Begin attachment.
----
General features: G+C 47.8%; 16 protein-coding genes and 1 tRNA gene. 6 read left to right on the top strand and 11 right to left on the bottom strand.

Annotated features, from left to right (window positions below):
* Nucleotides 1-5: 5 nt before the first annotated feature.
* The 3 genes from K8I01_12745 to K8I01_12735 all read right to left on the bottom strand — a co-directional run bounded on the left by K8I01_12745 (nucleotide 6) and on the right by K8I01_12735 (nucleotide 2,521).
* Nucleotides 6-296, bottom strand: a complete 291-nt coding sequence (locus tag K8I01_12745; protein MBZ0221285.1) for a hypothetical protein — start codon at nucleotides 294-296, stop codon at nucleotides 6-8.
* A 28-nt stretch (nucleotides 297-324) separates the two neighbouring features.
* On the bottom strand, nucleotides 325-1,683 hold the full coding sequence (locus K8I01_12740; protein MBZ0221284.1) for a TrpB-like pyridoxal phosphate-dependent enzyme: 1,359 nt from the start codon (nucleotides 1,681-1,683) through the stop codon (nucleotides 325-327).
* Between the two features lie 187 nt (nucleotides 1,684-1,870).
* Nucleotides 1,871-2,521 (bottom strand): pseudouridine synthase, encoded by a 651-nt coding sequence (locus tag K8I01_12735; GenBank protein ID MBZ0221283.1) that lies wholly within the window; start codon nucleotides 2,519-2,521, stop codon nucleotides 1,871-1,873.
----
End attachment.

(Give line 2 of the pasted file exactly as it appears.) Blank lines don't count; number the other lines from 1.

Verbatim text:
Annotated features, from left to right (window positions below):